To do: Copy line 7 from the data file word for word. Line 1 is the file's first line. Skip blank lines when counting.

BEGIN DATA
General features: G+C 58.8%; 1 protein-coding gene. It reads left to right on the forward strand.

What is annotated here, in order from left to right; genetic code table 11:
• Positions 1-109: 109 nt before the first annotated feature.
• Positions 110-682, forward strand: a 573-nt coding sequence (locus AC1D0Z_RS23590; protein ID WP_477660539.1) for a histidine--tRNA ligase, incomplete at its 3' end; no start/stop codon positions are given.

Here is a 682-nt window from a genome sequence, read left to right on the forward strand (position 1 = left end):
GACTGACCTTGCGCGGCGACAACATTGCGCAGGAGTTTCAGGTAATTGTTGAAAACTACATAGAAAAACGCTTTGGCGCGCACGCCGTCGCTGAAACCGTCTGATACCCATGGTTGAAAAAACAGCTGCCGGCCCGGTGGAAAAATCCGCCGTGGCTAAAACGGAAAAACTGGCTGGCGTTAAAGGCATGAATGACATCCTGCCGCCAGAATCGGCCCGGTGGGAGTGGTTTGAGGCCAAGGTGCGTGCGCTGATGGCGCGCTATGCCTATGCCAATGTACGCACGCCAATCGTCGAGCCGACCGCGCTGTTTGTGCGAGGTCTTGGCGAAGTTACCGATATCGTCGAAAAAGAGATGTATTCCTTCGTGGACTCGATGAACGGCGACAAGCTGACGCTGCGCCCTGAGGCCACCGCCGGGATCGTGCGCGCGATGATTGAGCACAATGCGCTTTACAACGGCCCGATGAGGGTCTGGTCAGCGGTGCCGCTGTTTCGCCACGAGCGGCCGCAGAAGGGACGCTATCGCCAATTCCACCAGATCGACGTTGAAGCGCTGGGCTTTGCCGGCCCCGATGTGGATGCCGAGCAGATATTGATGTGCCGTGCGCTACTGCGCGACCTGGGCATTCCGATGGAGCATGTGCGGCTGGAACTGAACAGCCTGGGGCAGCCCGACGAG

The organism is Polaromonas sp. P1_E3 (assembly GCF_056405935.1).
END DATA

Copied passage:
The organism is Polaromonas sp. P1_E3 (assembly GCF_056405935.1).